The Sindhkheda village in district Harda of Madhya Pradesh is a close-knit community. It is economically firm. While there is an emphasis on the importance of schooling and education, gendered norms dictate access to education.
"The narrative that boys can do anything, whether in the sphere of education or jobs; is very strong. For girls, on the other hand, marriage is considered a greater priority. Education is only a secondary and complementary goal when it comes to girls," 23- year- old Neha Unhale shares.
"By contrast, my family consisting of my parents, grandparents and brother — is relatively progressive and supportive of my endeavours. They never question my educational choices or prevent me from befriending boys, which is something that otherwise raises eyebrows in the community."
This is why, in a community where education for girls is still a privilege, Neha has managed to secure two degrees: Bachelors in Social Work from Devi Ahilya University, Indore followed by a Bachelor of Education from the same institution.
Her knack for learning and education finds its roots in her time in high school. As a part of a volunteering opportunity, she visited little kids in the village who lived away from the rest of the community. This was a one-of-a-kind experience for her when for the first time she was left with a lot of questions, especially about the geographical and social ostracization of the lower castes, in accordance with the social stratification structure of the caste system.
Neha has a solutions-oriented mindset. As she dug deeper into these questions, she also concluded that education can actually be the ticket to empowerment for the marginalized and oppressed. In her own words, "Education, in my mind, was the thing that would help them. It would alleviate their economic and social troubles, and elevate their life."
In real life, however, earning equal respect and the success that one deserves is often isn't as simple as securing an educational degree, more so for people who do not hail from the privileged social strata. This is something Neha learned as she started working with Synergy Foundation as an intern and then as a Youth Fellow under the Meri Life, Mere Faisle (MLMF) program. This was the first time she was directly engaging in conversations with the youth.
When a person works at the grass-root level, the understanding of context — and the ability to tailor conversations and semantics to this context — proves to be an extremely useful skill. Neha had a good head start in this regard. During the MLMF program, she worked with the young people in her village to spark conversations on Youth Rights and Duties by co-creating a safe space where the young have agency, learn about decision making and inculcate inclusive leadership skills to transform society.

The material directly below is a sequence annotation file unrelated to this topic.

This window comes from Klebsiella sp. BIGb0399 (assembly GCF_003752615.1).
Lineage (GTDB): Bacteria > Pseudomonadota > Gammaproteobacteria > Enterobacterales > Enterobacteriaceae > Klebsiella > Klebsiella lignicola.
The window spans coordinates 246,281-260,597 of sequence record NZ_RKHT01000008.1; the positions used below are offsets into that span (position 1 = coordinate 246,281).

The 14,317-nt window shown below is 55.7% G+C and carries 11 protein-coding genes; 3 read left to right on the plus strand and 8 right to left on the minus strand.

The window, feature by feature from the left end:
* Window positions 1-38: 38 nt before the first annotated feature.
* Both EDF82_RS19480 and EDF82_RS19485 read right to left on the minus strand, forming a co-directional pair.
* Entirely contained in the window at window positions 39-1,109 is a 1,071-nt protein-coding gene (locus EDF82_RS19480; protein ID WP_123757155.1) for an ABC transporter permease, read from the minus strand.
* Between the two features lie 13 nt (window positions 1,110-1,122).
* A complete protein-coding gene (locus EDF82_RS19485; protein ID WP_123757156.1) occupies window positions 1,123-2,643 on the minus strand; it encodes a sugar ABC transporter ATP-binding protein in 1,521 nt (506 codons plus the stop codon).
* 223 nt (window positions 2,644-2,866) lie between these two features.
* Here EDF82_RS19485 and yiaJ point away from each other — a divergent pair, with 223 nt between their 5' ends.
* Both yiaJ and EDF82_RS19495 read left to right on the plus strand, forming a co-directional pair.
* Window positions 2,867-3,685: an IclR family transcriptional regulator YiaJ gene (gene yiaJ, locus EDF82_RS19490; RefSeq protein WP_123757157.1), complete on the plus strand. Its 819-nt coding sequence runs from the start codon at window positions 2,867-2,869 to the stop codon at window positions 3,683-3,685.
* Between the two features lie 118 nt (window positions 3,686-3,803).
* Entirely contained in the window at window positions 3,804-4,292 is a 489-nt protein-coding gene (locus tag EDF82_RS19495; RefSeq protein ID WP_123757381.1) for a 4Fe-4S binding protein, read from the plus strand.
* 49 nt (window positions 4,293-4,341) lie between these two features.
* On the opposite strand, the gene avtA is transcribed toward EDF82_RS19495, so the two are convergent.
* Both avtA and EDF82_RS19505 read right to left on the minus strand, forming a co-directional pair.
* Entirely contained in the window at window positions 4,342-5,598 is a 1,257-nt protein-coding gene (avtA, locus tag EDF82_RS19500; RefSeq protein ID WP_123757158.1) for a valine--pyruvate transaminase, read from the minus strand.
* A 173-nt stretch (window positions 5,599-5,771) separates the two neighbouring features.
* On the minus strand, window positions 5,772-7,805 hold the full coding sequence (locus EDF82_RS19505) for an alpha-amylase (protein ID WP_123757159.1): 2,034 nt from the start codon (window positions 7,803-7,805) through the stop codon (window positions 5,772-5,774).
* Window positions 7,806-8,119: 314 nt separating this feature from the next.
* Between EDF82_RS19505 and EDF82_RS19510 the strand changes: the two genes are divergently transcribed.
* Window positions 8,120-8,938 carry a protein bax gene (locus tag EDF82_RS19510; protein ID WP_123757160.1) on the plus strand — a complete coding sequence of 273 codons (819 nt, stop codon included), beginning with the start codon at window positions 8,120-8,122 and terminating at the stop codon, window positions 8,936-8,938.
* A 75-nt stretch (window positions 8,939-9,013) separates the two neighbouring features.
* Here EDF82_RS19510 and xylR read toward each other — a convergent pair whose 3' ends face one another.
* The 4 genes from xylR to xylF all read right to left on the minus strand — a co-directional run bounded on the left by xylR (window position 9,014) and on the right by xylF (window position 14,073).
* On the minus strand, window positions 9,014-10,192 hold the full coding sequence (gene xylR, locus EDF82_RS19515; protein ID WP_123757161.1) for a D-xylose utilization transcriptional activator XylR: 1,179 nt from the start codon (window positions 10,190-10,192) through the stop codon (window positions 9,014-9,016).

The Youth Duties and Rights Draft Declaration crowd-created by the vartaLeap coalition has helped many young people like Neha to initiate and hold such powerful spaces for their peers. They have been able to come up with collaborative practices through intergenerational dialogues that empower young people to thrive and lead sustainable change in their own communities and thereby contribute to nation-building.
To engage her peers in the sessions, Neha picks up cues from the local context, like talking about the village Panchayat in order to ignite a larger discussion on politics. Or talking about caste, in order to address the discrimination within their communities.
What impact do these discussions have?
"For a lot of these young people attending the sessions, it's the first time that they've been given a chance to speak up and contribute their opinions in a discussion concerning them. They are able to express themselves in a safe space and feel heard. We ensure that they are able to put forth their own thoughts and perspectives, as eccentric as they might be sometimes, and we make it clear that all ideas are welcome without judgement," Neha shares.
Palpable change doesn't happen overnight, and it's only been 6 months since she started taking these sessions, but she can already see that the girls attending the sessions have taken these conversations to external spaces as well.
"One of the girls who attended the program now reaches out to me outside of the sessions too, and informs me of issues in the community that she feels should be addressed." It wouldn't be wrong to say that through these discussions, Neha is honing the vanguards of a more just and equitable society where young people are co-creating change as equals!
Her takeaway is, "We talk about wanting to change the world, the society, but change begins with the first step. It begins with changing ourselves. Young people are at the forefront of this change."